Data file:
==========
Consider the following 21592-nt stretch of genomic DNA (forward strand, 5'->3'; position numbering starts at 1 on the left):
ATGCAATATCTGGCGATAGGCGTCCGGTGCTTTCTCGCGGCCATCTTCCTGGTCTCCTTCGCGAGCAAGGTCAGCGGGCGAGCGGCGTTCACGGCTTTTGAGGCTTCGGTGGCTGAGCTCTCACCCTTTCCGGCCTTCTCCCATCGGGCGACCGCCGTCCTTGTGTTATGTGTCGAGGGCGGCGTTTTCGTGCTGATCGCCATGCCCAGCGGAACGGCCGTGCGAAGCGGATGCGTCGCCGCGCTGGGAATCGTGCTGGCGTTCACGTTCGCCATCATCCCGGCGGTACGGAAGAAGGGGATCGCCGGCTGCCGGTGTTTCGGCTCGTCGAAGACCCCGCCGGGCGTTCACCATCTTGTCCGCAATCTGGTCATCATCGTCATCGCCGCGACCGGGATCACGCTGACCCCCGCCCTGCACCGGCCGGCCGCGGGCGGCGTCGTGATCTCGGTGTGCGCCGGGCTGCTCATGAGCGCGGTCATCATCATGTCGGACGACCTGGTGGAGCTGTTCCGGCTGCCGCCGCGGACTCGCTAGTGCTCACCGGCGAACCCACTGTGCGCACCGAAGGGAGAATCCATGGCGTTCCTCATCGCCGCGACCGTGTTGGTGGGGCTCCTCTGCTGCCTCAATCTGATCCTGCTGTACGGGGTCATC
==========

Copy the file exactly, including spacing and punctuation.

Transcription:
Consider the following 21592-nt stretch of genomic DNA (forward strand, 5'->3'; position numbering starts at 1 on the left):
ATGCAATATCTGGCGATAGGCGTCCGGTGCTTTCTCGCGGCCATCTTCCTGGTCTCCTTCGCGAGCAAGGTCAGCGGGCGAGCGGCGTTCACGGCTTTTGAGGCTTCGGTGGCTGAGCTCTCACCCTTTCCGGCCTTCTCCCATCGGGCGACCGCCGTCCTTGTGTTATGTGTCGAGGGCGGCGTTTTCGTGCTGATCGCCATGCCCAGCGGAACGGCCGTGCGAAGCGGATGCGTCGCCGCGCTGGGAATCGTGCTGGCGTTCACGTTCGCCATCATCCCGGCGGTACGGAAGAAGGGGATCGCCGGCTGCCGGTGTTTCGGCTCGTCGAAGACCCCGCCGGGCGTTCACCATCTTGTCCGCAATCTGGTCATCATCGTCATCGCCGCGACCGGGATCACGCTGACCCCCGCCCTGCACCGGCCGGCCGCGGGCGGCGTCGTGATCTCGGTGTGCGCCGGGCTGCTCATGAGCGCGGTCATCATCATGTCGGACGACCTGGTGGAGCTGTTCCGGCTGCCGCCGCGGACTCGCTAGTGCTCACCGGCGAACCCACTGTGCGCACCGAAGGGAGAATCCATGGCGTTCCTCATCGCCGCGACCGTGTTGGTGGGGCTCCTCTGCTGCCTCAATCTGATCCTGCTGTACGGGGTCATC